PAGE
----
Minnesota researchers, cities seek cleaner ways to treat wastewater
More than 250 million gallons of raw wastewater rushes down sewers every day across the Twin Cities. There, it flows with all the liquid waste and by-products from breweries, dairies and other industries into one of a number of treatment plants. Then it literally hits the fan.
Giant fans, more precisely, that require enormous amounts of energy to continuously pump oxygen into the wastewater. For decades, these fans and this aeration process has made wastewater plants the biggest energy consumer in local government.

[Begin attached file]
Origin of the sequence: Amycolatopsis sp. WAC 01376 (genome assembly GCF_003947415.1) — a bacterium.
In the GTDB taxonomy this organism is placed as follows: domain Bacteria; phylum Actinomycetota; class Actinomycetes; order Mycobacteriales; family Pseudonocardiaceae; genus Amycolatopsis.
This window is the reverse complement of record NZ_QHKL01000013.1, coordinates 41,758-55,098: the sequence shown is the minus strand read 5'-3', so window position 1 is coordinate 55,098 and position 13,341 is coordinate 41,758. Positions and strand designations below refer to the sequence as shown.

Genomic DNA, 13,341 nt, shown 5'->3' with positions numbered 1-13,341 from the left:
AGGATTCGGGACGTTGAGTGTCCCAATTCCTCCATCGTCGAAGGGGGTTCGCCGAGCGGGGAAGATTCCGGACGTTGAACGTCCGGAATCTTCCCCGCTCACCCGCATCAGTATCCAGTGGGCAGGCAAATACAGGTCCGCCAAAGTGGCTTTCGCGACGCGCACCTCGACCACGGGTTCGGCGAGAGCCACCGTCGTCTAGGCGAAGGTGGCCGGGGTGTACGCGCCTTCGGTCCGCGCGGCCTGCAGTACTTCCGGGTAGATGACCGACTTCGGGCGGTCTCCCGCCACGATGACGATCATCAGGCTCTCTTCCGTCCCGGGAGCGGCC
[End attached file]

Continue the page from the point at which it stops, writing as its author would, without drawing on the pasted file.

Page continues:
The city of St. Cloud and researchers at the University of Minnesota believe they're close to finding far more efficient ways to treat waste. One of the answers, they say, comes from the human stomach.